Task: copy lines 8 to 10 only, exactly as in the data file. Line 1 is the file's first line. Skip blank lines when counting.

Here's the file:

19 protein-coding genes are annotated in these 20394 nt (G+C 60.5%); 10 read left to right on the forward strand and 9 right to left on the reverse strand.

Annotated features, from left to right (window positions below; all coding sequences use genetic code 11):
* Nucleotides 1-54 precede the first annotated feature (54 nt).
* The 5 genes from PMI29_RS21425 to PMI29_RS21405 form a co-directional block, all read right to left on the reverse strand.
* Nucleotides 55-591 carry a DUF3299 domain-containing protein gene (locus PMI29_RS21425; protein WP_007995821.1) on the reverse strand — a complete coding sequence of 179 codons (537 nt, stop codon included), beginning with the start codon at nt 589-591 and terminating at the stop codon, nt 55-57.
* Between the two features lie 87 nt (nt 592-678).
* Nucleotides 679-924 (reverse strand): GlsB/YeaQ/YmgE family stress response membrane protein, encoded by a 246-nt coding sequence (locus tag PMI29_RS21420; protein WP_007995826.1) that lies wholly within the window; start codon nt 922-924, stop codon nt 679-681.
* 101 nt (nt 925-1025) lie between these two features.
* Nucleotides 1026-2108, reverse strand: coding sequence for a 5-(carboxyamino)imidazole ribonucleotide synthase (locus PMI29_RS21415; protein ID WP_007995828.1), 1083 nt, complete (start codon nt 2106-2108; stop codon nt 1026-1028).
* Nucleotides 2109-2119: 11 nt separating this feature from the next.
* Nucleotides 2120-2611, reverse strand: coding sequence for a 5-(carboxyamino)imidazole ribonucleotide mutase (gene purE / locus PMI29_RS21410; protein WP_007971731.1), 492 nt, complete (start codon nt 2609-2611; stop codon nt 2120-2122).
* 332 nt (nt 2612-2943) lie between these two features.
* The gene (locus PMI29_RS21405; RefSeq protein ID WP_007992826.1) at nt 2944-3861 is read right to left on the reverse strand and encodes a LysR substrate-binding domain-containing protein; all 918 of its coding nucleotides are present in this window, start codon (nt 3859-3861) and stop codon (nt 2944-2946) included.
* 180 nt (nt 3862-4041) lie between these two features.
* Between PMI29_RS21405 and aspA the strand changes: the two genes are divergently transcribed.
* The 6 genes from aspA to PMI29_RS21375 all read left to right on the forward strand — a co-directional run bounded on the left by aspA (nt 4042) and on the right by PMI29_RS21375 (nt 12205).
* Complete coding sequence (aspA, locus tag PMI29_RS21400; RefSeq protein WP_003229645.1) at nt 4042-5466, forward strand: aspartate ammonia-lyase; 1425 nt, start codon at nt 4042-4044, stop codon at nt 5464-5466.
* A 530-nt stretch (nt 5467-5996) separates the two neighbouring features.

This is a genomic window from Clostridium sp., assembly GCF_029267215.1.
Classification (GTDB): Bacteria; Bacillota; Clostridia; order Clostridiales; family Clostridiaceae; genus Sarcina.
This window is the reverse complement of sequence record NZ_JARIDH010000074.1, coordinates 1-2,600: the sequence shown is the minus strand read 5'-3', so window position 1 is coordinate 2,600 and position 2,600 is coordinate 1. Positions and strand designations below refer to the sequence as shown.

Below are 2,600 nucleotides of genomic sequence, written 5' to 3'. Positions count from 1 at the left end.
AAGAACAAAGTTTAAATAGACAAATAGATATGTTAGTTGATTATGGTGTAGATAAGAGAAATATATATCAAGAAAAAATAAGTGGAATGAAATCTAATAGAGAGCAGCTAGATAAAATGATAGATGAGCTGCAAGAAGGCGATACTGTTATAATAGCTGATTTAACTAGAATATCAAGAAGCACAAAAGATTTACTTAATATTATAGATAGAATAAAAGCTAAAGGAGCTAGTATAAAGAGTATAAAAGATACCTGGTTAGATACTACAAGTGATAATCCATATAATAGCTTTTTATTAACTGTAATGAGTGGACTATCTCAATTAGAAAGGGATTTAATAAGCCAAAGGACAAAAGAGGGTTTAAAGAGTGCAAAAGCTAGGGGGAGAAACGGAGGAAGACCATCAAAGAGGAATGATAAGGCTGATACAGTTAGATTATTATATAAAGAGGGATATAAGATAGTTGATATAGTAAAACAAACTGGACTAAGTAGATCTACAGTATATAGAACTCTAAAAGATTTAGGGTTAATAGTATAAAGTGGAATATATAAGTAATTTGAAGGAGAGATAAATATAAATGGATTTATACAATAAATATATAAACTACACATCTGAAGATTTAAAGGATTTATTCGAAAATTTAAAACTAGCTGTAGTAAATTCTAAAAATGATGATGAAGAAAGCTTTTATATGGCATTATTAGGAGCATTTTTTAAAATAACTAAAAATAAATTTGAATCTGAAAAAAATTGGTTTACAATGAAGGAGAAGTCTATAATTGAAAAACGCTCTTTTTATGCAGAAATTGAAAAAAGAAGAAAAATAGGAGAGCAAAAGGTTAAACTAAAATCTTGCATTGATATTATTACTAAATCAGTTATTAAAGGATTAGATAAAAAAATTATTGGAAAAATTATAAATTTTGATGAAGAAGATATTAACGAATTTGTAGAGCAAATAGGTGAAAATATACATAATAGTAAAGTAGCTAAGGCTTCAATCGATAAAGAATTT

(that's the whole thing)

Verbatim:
* 101 nt (nt 925-1025) lie between these two features.
* Nucleotides 1026-2108, reverse strand: coding sequence for a 5-(carboxyamino)imidazole ribonucleotide synthase (locus PMI29_RS21415; protein ID WP_007995828.1), 1083 nt, complete (start codon nt 2106-2108; stop codon nt 1026-1028).
* Nucleotides 2109-2119: 11 nt separating this feature from the next.